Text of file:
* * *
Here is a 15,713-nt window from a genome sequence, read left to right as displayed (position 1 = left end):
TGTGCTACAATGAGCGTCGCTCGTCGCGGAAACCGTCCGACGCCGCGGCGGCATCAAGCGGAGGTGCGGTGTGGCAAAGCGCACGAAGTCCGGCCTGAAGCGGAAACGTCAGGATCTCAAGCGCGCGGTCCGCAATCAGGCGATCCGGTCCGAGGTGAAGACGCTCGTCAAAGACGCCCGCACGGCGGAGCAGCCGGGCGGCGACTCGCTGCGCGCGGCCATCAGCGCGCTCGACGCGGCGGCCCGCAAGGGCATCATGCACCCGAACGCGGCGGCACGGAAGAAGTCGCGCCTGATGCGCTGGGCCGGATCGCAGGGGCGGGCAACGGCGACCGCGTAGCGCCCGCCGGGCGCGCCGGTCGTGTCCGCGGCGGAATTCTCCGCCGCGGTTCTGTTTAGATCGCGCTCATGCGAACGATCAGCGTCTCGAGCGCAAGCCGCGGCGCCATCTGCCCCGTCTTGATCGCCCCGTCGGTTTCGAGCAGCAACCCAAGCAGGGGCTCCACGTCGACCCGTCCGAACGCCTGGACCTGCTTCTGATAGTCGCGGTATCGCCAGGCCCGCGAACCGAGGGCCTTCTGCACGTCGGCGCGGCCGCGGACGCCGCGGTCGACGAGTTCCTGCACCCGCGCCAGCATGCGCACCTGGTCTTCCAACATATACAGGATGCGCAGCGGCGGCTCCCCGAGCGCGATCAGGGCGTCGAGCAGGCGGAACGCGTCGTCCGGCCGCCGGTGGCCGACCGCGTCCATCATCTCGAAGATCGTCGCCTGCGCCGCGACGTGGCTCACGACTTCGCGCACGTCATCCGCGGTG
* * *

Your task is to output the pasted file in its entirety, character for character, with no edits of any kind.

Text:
Here is a 15,713-nt window from a genome sequence, read left to right as displayed (position 1 = left end):
TGTGCTACAATGAGCGTCGCTCGTCGCGGAAACCGTCCGACGCCGCGGCGGCATCAAGCGGAGGTGCGGTGTGGCAAAGCGCACGAAGTCCGGCCTGAAGCGGAAACGTCAGGATCTCAAGCGCGCGGTCCGCAATCAGGCGATCCGGTCCGAGGTGAAGACGCTCGTCAAAGACGCCCGCACGGCGGAGCAGCCGGGCGGCGACTCGCTGCGCGCGGCCATCAGCGCGCTCGACGCGGCGGCCCGCAAGGGCATCATGCACCCGAACGCGGCGGCACGGAAGAAGTCGCGCCTGATGCGCTGGGCCGGATCGCAGGGGCGGGCAACGGCGACCGCGTAGCGCCCGCCGGGCGCGCCGGTCGTGTCCGCGGCGGAATTCTCCGCCGCGGTTCTGTTTAGATCGCGCTCATGCGAACGATCAGCGTCTCGAGCGCAAGCCGCGGCGCCATCTGCCCCGTCTTGATCGCCCCGTCGGTTTCGAGCAGCAACCCAAGCAGGGGCTCCACGTCGACCCGTCCGAACGCCTGGACCTGCTTCTGATAGTCGCGGTATCGCCAGGCCCGCGAACCGAGGGCCTTCTGCACGTCGGCGCGGCCGCGGACGCCGCGGTCGACGAGTTCCTGCACCCGCGCCAGCATGCGCACCTGGTCTTCCAACATATACAGGATGCGCAGCGGCGGCTCCCCGAGCGCGATCAGGGCGTCGAGCAGGCGGAACGCGTCGTCCGGCCGCCGGTGGCCGACCGCGTCCATCATCTCGAAGATCGTCGCCTGCGCCGCGACGTGGCTCACGACTTCGCGCACGTCATCCGCGGTG